"We want no militarization of the north, but we must have naval control," Solberg told Verdens Gang.
Earlier this week, senior researcher Sverre Lodgaard at the Norwegian Institute of International Affairs pointed out that talks of Russia's military build-up were far-fetched, as the Russian defense budget only constituted about 12 percent of the US military budget and around eight percent of that of NATO. In comparison, the Warsaw Pact had a total military expenditure of 80 percent of NATO's when the Cold War was at its height, Norwegian national broadcaster NRK reported.
"NATO must not only think about the symbolic presence in the Baltic member states near the Russian border. It must also ensure that supply and communication lines across the Atlantic are kept open," Solberg told Verdens Gang.
At the same time, Solberg waved aside the risk of a Russian attack on Norway.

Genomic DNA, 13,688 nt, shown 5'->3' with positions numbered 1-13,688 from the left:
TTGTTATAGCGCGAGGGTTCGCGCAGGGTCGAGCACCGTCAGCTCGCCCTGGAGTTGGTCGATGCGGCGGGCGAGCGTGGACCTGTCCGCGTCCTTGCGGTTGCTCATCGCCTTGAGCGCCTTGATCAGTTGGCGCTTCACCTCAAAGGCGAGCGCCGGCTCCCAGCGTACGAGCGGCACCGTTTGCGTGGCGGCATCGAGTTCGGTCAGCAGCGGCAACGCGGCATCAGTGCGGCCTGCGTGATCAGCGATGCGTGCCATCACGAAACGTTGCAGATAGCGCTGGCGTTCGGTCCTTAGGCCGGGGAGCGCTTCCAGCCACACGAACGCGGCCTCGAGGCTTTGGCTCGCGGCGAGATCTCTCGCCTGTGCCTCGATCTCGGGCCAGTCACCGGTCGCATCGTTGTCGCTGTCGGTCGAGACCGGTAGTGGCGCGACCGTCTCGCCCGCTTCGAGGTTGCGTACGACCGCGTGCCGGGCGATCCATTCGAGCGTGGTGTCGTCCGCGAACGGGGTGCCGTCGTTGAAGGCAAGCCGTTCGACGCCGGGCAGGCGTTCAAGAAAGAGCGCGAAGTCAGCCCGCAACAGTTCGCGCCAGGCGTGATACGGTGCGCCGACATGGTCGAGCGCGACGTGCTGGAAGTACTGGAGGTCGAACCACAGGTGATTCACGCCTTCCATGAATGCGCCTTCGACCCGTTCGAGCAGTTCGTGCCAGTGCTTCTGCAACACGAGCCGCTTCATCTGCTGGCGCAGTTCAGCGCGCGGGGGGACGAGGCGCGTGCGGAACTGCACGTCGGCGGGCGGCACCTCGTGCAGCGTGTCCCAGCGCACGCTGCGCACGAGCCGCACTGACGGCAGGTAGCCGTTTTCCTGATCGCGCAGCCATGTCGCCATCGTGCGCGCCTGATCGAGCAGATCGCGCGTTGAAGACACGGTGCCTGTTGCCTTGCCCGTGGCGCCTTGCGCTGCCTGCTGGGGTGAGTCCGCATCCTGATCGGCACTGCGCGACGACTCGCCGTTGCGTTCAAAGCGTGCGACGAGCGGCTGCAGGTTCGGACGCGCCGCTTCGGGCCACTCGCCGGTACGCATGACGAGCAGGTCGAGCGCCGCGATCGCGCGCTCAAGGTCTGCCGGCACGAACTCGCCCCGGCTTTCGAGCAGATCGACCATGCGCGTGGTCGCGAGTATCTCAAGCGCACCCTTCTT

"We have a good relationship with Russia, and we do not think they have any desire to attack us. But we are where we are doing what is strategically important for Norway as part of NATO's long-term plans," Solberg said.
"Over the years, with good weather between Russia and the West, Norway has taken care of the alliance's knowledge of Russia, while many other NATO countries gradually dismantled their capacity. We think that it clever to be watchful. Other countries come and contribute, they train and take part in exercises. But in end it's only Norway that is NATO is in the North," Solberg said.
At the NATO Summit, Erna Solberg will be joined by Foreign Minister Børge Brende, Defense Minister Ine Eriksen Søreide and the Chief of Defense Haakon Bruun-Hanssen.